Six Irish birds AT RISK from more slash and burn
[cs_section id=”” class=” ” style=”margin: 0px; padding: 45px 0px; ” visibility=”” parallax=”false”][cs_row id=”” class=” ” style=”margin: 0px auto; padding: 0px; ” visibility=”” inner_container=”true” marginless_columns=”false” bg_color=””][cs_column id=”” class=”” style=”padding: 0px; ” bg_color=”” fade=”false” fade_animation=”in” fade_animation_offset=”45px” fade_duration=”750″ type=”1/1″][cs_text id=”” class=”” style=”” text_align=””] 4th of February 2016
Hedgerows and uplands provide a vital refuge to many native wildlife species. Proposed changes to the wildlife act would include burning of vegetation in March and the cutting of hedgerows in August.
Existing rules outline how landowners have six months between September and February to manage hedgerows and uplands effectively and there is provision for hedge cutting for safety on our roads. By allowing burning of our uplands into March, nesting activities of sensitive upland ground-nesting birds will be affected along with the breeding success of these populations. A decision such as this is unjustifiable, it will result in a severe blow to many wildlife species a lot of which are already endangered, furthermore this goes against advice provided by Birdwatch Ireland, An Taisce and the Irish Wildlife Trust.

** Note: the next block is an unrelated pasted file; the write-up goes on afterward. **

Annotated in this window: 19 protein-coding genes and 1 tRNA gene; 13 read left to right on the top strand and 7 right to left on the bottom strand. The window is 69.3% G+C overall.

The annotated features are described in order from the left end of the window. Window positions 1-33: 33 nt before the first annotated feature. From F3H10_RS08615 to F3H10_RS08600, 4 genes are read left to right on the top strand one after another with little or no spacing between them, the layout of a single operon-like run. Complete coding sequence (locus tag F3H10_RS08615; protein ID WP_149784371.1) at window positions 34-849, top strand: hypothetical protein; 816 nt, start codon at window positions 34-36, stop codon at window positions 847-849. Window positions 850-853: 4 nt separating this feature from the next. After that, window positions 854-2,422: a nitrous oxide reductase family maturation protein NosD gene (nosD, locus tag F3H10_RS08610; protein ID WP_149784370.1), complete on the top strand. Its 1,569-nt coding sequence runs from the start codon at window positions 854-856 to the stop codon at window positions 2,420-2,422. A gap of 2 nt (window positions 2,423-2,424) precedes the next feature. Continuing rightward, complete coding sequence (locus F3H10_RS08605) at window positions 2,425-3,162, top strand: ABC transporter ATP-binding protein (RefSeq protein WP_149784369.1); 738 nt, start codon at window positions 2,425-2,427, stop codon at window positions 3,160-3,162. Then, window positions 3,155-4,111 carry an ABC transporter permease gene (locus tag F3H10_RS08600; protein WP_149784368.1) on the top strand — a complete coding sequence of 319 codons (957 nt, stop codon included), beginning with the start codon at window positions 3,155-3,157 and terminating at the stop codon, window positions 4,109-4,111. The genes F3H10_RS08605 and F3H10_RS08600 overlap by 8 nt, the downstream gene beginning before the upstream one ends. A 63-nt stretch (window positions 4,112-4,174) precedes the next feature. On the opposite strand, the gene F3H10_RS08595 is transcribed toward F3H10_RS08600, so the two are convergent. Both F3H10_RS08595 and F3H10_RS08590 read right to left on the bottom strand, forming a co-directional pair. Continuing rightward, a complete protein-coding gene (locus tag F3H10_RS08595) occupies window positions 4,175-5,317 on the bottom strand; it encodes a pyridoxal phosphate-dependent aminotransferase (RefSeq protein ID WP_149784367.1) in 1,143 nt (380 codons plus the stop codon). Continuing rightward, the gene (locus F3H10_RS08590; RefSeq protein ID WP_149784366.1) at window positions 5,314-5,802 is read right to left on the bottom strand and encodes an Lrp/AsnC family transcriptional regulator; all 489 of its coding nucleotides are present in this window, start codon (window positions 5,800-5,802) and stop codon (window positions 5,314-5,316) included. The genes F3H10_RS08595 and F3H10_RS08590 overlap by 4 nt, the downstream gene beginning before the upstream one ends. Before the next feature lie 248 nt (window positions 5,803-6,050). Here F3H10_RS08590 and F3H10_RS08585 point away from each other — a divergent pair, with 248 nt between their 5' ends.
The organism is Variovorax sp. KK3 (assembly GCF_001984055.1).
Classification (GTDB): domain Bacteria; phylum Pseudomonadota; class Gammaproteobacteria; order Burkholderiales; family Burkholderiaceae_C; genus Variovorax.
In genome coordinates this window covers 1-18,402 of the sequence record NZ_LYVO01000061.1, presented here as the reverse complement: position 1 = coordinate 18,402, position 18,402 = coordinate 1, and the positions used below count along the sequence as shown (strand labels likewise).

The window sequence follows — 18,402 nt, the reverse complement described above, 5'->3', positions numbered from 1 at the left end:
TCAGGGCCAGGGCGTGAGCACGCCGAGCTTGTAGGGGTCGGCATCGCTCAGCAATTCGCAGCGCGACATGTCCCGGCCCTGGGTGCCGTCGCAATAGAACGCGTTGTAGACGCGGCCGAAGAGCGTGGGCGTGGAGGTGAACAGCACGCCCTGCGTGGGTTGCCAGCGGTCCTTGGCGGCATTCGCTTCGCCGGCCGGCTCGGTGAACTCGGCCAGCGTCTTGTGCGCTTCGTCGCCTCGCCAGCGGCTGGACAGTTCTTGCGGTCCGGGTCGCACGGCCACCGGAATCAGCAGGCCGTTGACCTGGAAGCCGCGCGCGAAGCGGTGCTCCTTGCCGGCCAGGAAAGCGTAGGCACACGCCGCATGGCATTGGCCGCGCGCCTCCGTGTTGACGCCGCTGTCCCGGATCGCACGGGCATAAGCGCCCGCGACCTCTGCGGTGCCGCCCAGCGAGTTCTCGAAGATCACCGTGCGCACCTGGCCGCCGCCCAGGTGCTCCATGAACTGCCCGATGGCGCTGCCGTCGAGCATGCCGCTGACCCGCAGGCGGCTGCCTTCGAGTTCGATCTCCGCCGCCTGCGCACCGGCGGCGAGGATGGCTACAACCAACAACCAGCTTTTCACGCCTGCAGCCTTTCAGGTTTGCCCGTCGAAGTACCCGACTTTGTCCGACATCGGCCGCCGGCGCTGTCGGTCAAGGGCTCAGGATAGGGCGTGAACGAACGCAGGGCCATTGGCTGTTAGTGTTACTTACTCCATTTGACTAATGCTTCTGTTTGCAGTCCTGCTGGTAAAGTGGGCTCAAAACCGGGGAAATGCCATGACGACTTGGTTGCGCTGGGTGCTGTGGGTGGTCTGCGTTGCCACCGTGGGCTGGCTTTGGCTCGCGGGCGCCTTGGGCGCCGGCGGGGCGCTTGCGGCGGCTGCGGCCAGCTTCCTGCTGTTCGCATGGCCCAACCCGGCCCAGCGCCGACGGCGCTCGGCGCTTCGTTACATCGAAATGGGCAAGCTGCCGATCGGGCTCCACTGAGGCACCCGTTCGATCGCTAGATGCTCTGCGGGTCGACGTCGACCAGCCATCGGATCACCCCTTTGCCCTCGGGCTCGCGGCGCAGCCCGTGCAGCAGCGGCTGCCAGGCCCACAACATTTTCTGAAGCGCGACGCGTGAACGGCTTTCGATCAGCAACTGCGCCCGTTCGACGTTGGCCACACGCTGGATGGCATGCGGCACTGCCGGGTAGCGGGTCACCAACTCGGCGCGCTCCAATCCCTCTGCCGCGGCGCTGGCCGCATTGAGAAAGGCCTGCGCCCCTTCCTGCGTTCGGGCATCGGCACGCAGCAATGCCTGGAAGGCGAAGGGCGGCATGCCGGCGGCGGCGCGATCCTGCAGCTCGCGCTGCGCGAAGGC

Some species will be affected by the cutting of hedgerows while some ground nesting birds will be impacted by the extended burning.
Upland breeding birds are facing a severe decrease in numbers with several species now of Conservation Concern, including the red-listed Curlew, Golden Plover and Meadow Pipit. The Breeding Curlew population decreased by almost 80% in the last 40 years. Other birds such as the Green Finch, Linnet and the Skylark would also face a decline in their numbers if the proposed changes to the wildlife act were to be implemented. Its essential that proper hedgerows and upland management regimes that works for farming, road safety and wildlife. [/cs_text][x_button size=”large” block=”false” circle=”false” icon_only=”false” href=”http://www.birdwatchireland.ie/LinkClick.aspx?fileticket=HQ81IUXDZG0%3D&tabid=1439″ title=”” target=”” info=”none” info_place=”top” info_trigger=”hover” info_content=””]Click here to view the BirdWatch Ireland submission on changes to the Wildlife Act [/x_button][/cs_column][/cs_row][/cs_section][cs_section id=”” class=” ” style=”margin: 0px; padding: 45px 0px; ” visibility=”” parallax=”false”][cs_row id=”” class=” ” style=”margin: 0px auto; padding: 0px; ” visibility=”” inner_container=”true” marginless_columns=”false” bg_color=””][cs_column id=”” class=”” style=”padding: 0px; ” bg_color=”” fade=”false” fade_animation=”in” fade_animation_offset=”45px” fade_duration=”750″ type=”1/1″][x_slider animation=”slide” slide_time=”7000″ slide_speed=”1000″ slideshow=”false” random=”false” control_nav=”false” prev_next_nav=”true” no_container=”false” ][x_slide]
Curlew (Numenius arquata)